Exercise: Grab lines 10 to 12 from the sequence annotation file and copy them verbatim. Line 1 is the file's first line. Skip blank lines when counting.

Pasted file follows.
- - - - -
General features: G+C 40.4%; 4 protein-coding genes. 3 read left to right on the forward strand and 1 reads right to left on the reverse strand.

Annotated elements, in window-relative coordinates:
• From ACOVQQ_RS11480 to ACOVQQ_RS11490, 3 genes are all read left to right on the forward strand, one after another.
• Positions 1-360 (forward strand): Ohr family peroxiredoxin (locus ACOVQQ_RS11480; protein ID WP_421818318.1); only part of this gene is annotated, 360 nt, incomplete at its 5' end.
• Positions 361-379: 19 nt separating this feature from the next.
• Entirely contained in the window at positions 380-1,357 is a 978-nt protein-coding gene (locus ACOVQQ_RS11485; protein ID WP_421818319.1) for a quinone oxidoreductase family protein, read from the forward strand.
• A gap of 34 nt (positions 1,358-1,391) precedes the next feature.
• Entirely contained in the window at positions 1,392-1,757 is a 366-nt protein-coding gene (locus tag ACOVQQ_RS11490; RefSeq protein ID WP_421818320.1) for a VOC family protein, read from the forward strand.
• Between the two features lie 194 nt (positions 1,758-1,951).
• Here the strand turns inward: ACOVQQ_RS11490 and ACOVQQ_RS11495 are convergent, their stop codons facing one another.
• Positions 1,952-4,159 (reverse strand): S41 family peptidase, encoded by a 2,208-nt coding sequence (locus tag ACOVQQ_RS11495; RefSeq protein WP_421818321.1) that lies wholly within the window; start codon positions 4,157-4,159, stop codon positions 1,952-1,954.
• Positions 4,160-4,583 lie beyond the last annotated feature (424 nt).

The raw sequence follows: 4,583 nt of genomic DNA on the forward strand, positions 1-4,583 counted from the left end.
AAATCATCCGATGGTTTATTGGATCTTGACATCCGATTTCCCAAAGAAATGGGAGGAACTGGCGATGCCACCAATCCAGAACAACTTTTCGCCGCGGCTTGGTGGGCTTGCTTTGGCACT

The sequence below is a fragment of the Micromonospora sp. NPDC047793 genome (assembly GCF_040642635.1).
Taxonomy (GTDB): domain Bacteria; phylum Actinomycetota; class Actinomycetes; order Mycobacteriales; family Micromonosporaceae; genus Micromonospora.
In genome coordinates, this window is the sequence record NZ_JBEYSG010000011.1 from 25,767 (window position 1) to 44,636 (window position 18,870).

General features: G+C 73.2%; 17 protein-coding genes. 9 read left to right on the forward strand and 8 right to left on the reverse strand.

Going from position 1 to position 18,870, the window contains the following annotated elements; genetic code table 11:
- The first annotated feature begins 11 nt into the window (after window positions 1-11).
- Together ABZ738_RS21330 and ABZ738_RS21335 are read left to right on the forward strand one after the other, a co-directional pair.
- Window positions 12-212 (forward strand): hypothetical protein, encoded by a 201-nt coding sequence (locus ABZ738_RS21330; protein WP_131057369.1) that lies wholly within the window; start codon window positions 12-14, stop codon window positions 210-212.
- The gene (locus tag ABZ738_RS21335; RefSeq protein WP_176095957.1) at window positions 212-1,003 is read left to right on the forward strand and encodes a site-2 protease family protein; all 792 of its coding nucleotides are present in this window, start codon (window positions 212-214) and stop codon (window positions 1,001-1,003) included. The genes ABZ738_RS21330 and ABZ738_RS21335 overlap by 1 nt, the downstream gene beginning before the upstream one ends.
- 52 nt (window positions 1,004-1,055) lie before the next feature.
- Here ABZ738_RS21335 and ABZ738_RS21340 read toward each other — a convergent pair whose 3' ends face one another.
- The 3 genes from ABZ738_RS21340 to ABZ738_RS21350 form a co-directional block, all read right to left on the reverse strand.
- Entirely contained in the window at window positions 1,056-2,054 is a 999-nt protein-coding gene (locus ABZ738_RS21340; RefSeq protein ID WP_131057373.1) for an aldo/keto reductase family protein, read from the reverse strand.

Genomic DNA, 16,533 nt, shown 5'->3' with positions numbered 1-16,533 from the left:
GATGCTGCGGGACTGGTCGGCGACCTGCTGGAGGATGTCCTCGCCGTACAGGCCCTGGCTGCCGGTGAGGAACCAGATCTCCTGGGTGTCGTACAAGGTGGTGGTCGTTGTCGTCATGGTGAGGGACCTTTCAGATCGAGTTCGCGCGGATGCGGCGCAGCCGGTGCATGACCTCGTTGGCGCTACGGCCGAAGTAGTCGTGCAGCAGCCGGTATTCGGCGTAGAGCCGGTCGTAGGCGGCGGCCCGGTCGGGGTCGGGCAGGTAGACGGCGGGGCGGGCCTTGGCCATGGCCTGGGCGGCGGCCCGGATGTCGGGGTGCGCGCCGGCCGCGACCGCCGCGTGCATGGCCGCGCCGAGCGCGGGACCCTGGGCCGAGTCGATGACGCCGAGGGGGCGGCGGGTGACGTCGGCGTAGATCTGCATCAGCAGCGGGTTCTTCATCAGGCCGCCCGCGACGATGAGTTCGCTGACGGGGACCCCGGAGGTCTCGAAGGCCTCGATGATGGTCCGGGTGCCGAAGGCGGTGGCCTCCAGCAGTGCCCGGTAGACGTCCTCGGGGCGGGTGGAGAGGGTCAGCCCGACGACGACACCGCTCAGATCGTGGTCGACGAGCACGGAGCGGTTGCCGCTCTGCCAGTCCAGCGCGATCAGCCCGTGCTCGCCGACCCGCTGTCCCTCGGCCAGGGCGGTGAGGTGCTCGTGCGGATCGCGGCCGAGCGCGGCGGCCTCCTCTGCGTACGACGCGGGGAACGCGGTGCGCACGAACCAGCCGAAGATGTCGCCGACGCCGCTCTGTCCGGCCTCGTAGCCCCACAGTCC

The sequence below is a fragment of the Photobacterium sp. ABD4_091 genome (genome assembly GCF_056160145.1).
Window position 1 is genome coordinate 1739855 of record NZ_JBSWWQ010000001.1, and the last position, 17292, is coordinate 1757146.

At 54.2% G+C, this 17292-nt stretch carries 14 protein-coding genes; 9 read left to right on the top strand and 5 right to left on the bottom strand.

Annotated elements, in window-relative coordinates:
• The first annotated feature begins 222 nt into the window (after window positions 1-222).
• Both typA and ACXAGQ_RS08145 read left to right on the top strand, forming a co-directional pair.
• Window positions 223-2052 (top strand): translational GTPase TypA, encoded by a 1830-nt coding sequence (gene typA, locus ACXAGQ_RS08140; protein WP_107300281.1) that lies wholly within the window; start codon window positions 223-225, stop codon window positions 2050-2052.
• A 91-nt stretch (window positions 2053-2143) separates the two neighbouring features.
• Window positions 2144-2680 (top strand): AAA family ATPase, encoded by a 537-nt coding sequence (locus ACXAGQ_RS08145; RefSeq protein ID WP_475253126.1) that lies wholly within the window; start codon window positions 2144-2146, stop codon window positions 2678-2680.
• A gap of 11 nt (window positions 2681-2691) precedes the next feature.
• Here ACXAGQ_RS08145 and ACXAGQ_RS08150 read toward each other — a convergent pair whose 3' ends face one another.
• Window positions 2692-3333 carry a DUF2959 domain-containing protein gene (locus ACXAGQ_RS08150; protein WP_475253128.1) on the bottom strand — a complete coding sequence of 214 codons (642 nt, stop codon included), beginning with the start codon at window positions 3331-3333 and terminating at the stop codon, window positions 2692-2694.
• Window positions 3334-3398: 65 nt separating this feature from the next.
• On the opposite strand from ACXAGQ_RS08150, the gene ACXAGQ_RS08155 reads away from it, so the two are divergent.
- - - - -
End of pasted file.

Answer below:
• Here the strand turns inward: ACOVQQ_RS11490 and ACOVQQ_RS11495 are convergent, their stop codons facing one another.
• Positions 1,952-4,159 (reverse strand): S41 family peptidase, encoded by a 2,208-nt coding sequence (locus tag ACOVQQ_RS11495; RefSeq protein WP_421818321.1) that lies wholly within the window; start codon positions 4,157-4,159, stop codon positions 1,952-1,954.
• Positions 4,160-4,583 lie beyond the last annotated feature (424 nt).